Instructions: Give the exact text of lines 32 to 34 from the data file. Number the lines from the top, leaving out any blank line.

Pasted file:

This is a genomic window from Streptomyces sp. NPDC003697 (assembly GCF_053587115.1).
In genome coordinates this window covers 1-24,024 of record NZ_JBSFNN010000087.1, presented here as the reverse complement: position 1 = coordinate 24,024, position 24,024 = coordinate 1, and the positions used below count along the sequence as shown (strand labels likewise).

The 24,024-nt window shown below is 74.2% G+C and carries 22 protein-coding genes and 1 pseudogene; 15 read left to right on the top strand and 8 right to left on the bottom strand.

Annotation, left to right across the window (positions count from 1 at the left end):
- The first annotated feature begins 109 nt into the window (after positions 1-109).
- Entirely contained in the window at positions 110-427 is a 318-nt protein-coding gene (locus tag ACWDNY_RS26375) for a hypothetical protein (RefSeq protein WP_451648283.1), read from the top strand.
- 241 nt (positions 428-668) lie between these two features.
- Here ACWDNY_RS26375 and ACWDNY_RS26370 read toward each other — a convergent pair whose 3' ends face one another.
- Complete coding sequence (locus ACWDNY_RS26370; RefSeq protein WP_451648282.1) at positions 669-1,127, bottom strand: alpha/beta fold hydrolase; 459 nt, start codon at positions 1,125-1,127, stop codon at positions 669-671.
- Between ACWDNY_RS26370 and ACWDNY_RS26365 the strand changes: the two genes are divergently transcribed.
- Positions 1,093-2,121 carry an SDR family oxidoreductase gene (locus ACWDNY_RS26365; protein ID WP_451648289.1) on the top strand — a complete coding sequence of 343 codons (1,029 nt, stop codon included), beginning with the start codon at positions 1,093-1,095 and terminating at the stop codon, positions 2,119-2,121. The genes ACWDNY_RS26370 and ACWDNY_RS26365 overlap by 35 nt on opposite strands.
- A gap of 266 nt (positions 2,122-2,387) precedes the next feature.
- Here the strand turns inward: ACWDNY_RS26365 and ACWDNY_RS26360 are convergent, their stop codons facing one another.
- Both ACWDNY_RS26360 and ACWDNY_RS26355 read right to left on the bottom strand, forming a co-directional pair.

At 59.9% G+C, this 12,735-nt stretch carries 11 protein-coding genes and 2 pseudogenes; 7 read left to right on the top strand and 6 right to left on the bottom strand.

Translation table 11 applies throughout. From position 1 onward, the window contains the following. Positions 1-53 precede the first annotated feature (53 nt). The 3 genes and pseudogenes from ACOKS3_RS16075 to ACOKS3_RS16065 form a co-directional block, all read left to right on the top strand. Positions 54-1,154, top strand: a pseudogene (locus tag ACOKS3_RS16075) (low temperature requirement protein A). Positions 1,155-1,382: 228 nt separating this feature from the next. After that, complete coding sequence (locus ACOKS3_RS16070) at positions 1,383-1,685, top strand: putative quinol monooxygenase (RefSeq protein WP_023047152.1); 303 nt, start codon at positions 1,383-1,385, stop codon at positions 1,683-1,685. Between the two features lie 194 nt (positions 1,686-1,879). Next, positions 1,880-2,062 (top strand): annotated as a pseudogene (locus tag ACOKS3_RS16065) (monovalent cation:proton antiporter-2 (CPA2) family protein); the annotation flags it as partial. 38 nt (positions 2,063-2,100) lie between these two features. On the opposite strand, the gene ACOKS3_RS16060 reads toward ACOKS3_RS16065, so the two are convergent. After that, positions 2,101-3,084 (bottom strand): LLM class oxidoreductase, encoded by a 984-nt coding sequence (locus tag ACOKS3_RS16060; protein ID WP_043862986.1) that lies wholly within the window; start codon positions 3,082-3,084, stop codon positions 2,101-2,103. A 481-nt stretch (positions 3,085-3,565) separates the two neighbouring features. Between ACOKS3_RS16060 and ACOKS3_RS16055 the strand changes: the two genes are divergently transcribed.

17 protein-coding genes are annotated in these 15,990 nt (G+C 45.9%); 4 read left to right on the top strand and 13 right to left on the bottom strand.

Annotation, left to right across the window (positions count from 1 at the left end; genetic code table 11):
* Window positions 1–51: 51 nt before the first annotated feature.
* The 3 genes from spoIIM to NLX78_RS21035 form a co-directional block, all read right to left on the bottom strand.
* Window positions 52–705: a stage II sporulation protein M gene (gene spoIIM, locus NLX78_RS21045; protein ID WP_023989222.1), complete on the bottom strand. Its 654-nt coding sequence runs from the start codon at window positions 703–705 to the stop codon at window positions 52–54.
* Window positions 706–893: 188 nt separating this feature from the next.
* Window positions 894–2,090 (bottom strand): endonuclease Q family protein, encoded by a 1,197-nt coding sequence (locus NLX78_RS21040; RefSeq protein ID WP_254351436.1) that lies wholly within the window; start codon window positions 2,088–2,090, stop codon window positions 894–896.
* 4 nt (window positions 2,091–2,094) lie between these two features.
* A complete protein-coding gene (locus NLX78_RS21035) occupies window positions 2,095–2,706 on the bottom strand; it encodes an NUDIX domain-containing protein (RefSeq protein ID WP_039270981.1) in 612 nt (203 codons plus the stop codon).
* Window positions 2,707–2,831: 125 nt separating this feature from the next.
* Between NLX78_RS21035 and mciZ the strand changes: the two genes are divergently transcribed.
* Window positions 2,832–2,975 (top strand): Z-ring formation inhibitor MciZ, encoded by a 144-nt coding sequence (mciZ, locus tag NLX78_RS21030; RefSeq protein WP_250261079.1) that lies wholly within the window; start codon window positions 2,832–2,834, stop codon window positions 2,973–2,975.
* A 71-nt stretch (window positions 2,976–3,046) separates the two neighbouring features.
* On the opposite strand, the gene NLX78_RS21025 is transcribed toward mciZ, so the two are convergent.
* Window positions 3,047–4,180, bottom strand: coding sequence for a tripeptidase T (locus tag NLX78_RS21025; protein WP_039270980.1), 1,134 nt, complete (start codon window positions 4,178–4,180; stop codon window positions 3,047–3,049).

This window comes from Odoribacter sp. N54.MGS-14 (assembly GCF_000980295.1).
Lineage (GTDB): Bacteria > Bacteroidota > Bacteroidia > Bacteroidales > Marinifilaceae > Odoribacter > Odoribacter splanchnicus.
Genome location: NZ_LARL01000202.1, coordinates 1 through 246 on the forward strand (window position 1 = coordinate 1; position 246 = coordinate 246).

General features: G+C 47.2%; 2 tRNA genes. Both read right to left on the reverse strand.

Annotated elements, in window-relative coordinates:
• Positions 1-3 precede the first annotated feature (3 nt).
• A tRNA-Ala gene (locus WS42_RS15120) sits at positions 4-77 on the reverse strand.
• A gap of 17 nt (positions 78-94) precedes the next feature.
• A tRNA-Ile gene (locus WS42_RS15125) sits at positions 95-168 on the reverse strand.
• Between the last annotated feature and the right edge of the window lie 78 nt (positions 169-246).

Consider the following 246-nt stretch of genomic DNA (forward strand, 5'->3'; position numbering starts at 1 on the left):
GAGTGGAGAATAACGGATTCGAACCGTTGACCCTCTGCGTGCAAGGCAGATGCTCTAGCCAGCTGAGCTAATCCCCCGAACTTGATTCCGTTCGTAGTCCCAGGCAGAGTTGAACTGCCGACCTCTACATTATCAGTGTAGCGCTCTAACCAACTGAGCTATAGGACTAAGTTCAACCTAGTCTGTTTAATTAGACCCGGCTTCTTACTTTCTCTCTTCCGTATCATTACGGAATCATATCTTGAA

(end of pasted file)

This window comes from Odoribacter sp. N54.MGS-14 (assembly GCF_000980295.1).
Lineage (GTDB): Bacteria > Bacteroidota > Bacteroidia > Bacteroidales > Marinifilaceae > Odoribacter > Odoribacter splanchnicus.
Genome location: NZ_LARL01000202.1, coordinates 1 through 246 on the forward strand (window position 1 = coordinate 1; position 246 = coordinate 246).